Document Imaging Systems And Services

Every business must tackle the problem of document storage.

In the past, documents were stored in a physical location, usually in a filing cabinet or a basement with plenty of shelving.  But now, in an increasingly paperless world, a hard copy storage system has become the exception rather than the rule.

Businesses are moving to electronic document storage.  Finding the right document imaging solution can improve the efficiency of your business and save you money.

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The Basics

What is Document Imaging?

In many offices, documents are stored in several locations, in different formats.

Documents may be saved on an individual’s computer hard drive, on a network, backed up on a CD, in a filing cabinet, or even inside a desk drawer. An employee who needs a specific document may not have physical access to it. Document imaging provides a framework for organizing all your digital and paper documents — it’s much more than storage.  With the right document management solution, you can improve workflow, increase accessibility to files, and assure privacy through HIPAA compliance.

When paper documents are scanned, the images are stored online where they can be managed and retrieved electronically. Through scanning and management, your company can operate more efficiently, improve the bottom line, and strengthen your competitive position. When researching, you may hear the terms document imaging system, document imaging service, document management service, or document management system. These terms are often used interchangeably.

Types of Document Imaging

Remember to focus on the keywords, system, and service. They will steer you in the right direction.

Ultimately there are 2 options when it comes to document management:

  • Document Imaging System

    A document imaging system is self-hosted. All the hardware and software used to store and organize your files is located on-site. Using a scanner, multi-format printer and imaging software, all your files are electronically organized and managed in-house.

    Pros:

    • Always in control of your system
    • Always in control of your documents
    • One-time software cost

    Cons:

    • Storage is limited
    • May incur per-user licensing and installation fees
    • Software updates required
    • Back-up is required

    If in-house management of your files is a priority, then a self-hosted imaging system is for you.

    Self-Hosted = Document Imaging System

    YOUR Server, YOUR Software managing YOUR Files

  • Document Imaging Services

    If you choose to outsource the process of digitally storing and managing your files, then you will be using a document imaging service. . Document imaging services are typically cloud-hosted. This means the software is hosted by a provider and accessed online. The document management service takes care of transferring any hard copies into digital format.

    Pros:

    • Employees can login from anywhere on any device
    • System provider handles all upgrades and maintenance
    • No IT team needed for installation or maintenance
    • No large upfront costs
    • Worry-free backup

    Cons:

    • Must rely on someone else to keep system running
    • Even cloud solutions have limits
    • Monthly fee for each user

    If ease of access is a priority for your employees, then you need a cloud-hosted document imaging service.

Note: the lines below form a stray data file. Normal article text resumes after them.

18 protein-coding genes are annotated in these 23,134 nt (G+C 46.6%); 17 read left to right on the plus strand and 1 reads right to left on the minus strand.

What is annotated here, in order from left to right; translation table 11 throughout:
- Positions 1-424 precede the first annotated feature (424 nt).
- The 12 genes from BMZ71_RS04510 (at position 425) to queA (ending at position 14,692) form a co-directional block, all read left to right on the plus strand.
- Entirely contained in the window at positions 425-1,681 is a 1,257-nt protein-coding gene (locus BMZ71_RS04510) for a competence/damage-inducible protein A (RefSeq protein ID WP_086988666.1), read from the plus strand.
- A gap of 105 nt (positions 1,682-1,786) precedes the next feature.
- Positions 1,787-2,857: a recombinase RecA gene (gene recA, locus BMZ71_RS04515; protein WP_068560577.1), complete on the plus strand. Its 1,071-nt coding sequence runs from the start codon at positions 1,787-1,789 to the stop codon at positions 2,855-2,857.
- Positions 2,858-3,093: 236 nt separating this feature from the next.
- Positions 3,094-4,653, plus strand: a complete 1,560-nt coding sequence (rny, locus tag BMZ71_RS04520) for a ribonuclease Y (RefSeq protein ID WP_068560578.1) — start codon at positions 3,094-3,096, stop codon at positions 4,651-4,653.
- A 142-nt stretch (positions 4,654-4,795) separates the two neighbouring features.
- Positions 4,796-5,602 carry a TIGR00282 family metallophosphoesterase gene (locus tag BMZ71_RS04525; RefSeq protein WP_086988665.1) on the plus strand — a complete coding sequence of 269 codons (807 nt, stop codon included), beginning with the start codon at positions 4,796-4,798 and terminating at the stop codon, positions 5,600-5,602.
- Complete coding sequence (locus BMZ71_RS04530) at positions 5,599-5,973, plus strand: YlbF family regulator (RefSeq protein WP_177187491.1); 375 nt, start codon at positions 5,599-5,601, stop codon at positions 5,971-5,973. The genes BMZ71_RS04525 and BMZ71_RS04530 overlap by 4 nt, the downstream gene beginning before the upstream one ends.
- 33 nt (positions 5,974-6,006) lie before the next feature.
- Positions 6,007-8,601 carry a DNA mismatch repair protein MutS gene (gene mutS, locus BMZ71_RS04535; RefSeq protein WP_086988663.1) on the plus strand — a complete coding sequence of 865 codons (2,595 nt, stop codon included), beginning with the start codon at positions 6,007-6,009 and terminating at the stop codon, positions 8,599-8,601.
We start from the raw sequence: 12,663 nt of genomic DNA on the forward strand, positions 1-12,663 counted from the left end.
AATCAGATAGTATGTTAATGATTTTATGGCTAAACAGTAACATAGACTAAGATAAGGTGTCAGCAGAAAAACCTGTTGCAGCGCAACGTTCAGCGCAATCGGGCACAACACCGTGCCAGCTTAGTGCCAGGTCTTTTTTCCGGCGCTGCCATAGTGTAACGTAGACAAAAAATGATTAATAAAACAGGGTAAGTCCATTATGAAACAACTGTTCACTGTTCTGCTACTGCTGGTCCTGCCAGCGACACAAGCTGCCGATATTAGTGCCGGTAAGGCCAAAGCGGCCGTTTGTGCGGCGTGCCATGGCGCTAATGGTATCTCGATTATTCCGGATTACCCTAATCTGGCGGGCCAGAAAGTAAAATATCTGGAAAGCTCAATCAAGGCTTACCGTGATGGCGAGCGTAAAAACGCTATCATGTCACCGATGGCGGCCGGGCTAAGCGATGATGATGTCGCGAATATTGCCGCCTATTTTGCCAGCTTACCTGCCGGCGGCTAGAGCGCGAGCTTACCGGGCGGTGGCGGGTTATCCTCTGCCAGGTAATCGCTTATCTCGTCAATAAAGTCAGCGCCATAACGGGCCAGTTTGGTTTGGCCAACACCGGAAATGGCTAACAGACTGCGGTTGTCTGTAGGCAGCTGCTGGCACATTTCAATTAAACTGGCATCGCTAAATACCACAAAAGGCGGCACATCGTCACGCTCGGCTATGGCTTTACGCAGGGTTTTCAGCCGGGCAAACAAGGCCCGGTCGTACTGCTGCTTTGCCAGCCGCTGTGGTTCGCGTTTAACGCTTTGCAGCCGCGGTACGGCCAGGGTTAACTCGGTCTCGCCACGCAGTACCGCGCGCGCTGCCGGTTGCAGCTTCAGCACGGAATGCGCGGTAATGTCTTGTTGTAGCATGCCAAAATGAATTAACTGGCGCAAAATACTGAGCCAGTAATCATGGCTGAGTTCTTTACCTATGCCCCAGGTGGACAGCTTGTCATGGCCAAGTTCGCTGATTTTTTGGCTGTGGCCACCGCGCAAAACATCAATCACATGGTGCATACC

Cloud-Hosted = Document Imaging Services

    Off-Site Management. Ease of Access   

How Does Document Imaging Work?

  1. Scan. A paper document is scanned and converted to an electronic file, such as a PDF.
  2. Index. The scanned document is given a name with the date and “tags.” These tags act as identifiers so that files can be easily found with a title, author name, keyword search, or date. For example, if you were scanning a client’s invoice, you might tag the document with the name of the client and the word “invoice.” Some imaging systems have OCR (optical character recognition), which is software that is able to “read” the text on the page and convert it into digital text, storing the text as searchable tags within the system.
  3. Storage. Documents are connected to the management (workflow) server that is used to store, retrieve and manage all digital information.
  4. Retrieval. When you need to find a document that has been scanned into the system, you can retrieve it by searching for the words that were used as tags.

Options

Document Imaging Software Features

When choosing to electronically organize your files, there are several features to look for when it comes to getting the most out of document imaging.

File structure

The system software should offer an easy-to-use file structure that makes sense to users.

Searching

A wide range of search options can help you quickly find files. Searches that allow access to files with a keyword or date search increase accessibility. Proper indexing allows for multiple methods of finding the proper document.

Ease of use

The system should not only be simple for employees to use, but it should also easily incorporate the programs you currently use. For example, quality digital imaging will function flawlessly with your current email system.

Mobile/remote access

Remote access to documents off-site via smartphones and tablets is necessary.

Remote Access–Remote access to files can be given to employees so that workflow can continue anywhere and anytime. Depending on your business’s needs, remote access will either require an installation of client software or web browser access.

Mobile Access—Increase productivity by making all your essential documents available with mobile document imaging software. Employees can create files, download, and search for documents, make edits and even view metadata properties of a file on their smartphone with document imaging software.

Security

Good digital imaging software should allow you to restrict who can see specific folders and files.  You should be able to set access permission based on an employee’s security clearance level.